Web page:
toxicologist stephen lester comments to citizens for a clean wausau

Read the Full Letter of Harvard-Trained Toxicologist, Stephen Lester, Critiquing the DHS Wausau Dioxin Assessment






stephen lester toxicologist and chej science director image courtesy of chejINFORMATION ON STEPHEN LESTER

Biographical Source Information Courtesy of CHEJ

• Master of Science degree in Toxicology from Harvard University
• Second Master of Science degree in Environmental Health from New York University (NYU)
• Bachelor of Science degree in Biology from American University
• Mr. Lester has served on numerous scientific advisory and peer review committees including those of the Natural Resource Council of the National Academy of Sciences, the National institutes of Environmental Health Sciences, the Congressional Office of Technology Assessment, the U.S. Environmental Protection Agency’s Children’s Health Protection
Advisory Committee Schools Siting Task Group, among others
• Participated in the U.S. Environmental Protection Agency’s (EPA) activities on dioxin since 1994
• Reviewed and submitted comments on the draft health assessment documents multiple times and on drafts reviewed by the EPA’s Science Advisory Board (SAB) and a committee of the National Academy of Sciences.
• Contributed to two significant reports on dioxin, Dying from Dioxin, published in 1995, and The American People’s Report on Dioxin, published in 1999
• Presented papers on dioxin at scientific conferences.
• As Science Director at CHEJ (since 1983), worked with hundreds of grassroots communities where exposure to dioxin was a major concern. These communities include Superfund sites in Jacksonville and Pensacola, FL, Lock Haven, PA, Columbia, MS, Jacksonville, AR, Times Beach, MO and Love Canal in Niagara Falls, NY.
• Devoted a good portion of career to evaluating the public health risks resulting from exposure to dioxin.


Summary / Overview

– At the request of members of the Citizens for a Clean Wausau group, a prominent toxicologist, Stephen Lester — both Harvard-trained and with extensive dioxin experience — agreed to review (pro bono) the Wisconsin Department of Health Services (DHS) letter report dated August 20, 2018, on dioxin contamination in Riverside Park and the surrounding Thomas and River Street neighborhood.

– Mr. Lester provided his opinion and comments on the above DHS report in a letter to Citizens for a Clean Wausau, in care of one of its members, dated November 2, 2018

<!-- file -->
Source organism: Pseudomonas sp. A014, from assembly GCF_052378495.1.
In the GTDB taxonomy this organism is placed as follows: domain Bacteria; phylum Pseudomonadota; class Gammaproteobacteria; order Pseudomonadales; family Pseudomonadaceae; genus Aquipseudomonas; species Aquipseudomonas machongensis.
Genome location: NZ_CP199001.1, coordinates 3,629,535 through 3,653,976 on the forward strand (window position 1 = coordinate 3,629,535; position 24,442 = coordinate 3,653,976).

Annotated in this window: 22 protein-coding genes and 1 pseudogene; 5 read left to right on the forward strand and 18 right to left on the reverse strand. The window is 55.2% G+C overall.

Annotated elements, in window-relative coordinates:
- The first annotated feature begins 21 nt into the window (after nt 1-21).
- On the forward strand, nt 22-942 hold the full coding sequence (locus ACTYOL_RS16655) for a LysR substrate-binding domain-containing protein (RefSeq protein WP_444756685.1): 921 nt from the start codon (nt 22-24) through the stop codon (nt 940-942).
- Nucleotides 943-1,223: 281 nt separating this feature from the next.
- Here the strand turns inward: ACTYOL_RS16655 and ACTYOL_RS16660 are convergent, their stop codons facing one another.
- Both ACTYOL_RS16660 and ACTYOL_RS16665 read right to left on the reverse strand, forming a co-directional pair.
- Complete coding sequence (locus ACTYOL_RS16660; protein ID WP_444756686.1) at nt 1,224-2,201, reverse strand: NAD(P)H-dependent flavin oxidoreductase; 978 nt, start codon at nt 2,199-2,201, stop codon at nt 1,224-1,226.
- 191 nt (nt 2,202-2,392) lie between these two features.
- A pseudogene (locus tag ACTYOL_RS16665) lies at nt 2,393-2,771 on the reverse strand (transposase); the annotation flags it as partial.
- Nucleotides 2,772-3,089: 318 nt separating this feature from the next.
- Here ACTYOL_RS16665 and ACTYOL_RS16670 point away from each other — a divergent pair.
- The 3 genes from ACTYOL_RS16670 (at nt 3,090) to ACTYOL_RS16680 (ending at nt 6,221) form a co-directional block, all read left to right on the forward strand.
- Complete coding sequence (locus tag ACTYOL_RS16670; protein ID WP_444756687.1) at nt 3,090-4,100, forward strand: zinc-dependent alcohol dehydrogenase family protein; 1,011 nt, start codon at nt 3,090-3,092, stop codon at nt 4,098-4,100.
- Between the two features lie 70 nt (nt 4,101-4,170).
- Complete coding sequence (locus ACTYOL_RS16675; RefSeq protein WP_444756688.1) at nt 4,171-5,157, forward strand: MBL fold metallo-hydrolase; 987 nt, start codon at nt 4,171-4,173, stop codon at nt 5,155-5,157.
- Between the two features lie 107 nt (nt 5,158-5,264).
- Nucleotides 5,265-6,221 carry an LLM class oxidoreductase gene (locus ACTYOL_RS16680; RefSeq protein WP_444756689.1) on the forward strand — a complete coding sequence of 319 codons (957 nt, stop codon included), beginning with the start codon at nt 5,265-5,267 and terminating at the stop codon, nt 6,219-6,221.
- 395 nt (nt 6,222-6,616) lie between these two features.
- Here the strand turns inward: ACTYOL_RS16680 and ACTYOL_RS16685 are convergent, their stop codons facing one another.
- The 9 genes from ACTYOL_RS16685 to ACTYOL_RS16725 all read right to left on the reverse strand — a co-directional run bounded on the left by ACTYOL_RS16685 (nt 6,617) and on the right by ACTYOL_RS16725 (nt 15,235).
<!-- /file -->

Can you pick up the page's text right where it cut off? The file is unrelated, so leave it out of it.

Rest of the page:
– The letter states that “the risk calculations and analysis conducted by the WI DHS is inadequate and incomplete”

– After reviewing neighborhood data, Mr. Lester also stongly disagrees with the DHS conclusion that “no apparent health hazard for people using the Riverside park and residents in living in the Thomas Street neighborhood due to dioxin soil contamination.”

letter and comments from toxicologist stephen lester

View the information packet with the letter, summary, biographical information, and more

– Among Mr. Lester’s reasons in the enclosed letter are that:

1. Most importantly, the DHS risk calculations and analysis “failed to consider the
cancer risk posed by exposure to dioxin in soil.” Mr. Lester states: “This is important
because dioxin is generally considered the most potent man-made carcinogen ever
2. ”The WI DHS inconsistently applied worst case scenario assumptions in calculating
non-cancer risk estimates for dioxin in soil.”

3. “The levels of dioxin found in 5 of 16 (31%) samples taken from the neighborhood soil
exceed USEPA screening levels for dioxin in soil and levels used to clean up a federal
Superfund site. ”

4. “There is insufficient sampling data for dioxin in soil in the Thomas neighborhood to
properly determine the extent of dioxin contamination in the neighborhood. ”
5. “WI DHS should conduct additional testing in the Thomas Street neighborhood in
order to define the extent of dioxin contamination in this area”

– “Once sufficient tests have been conducted, the risks posed to the residents who live in this community can be evaluated. It is inappropriate to evaluate the public health risks using the limited sampling data that is currently available and to evaluate only the non-cancer risks when the primary toxic effect posed by exposure to dioxin is the risk of developing cancer.”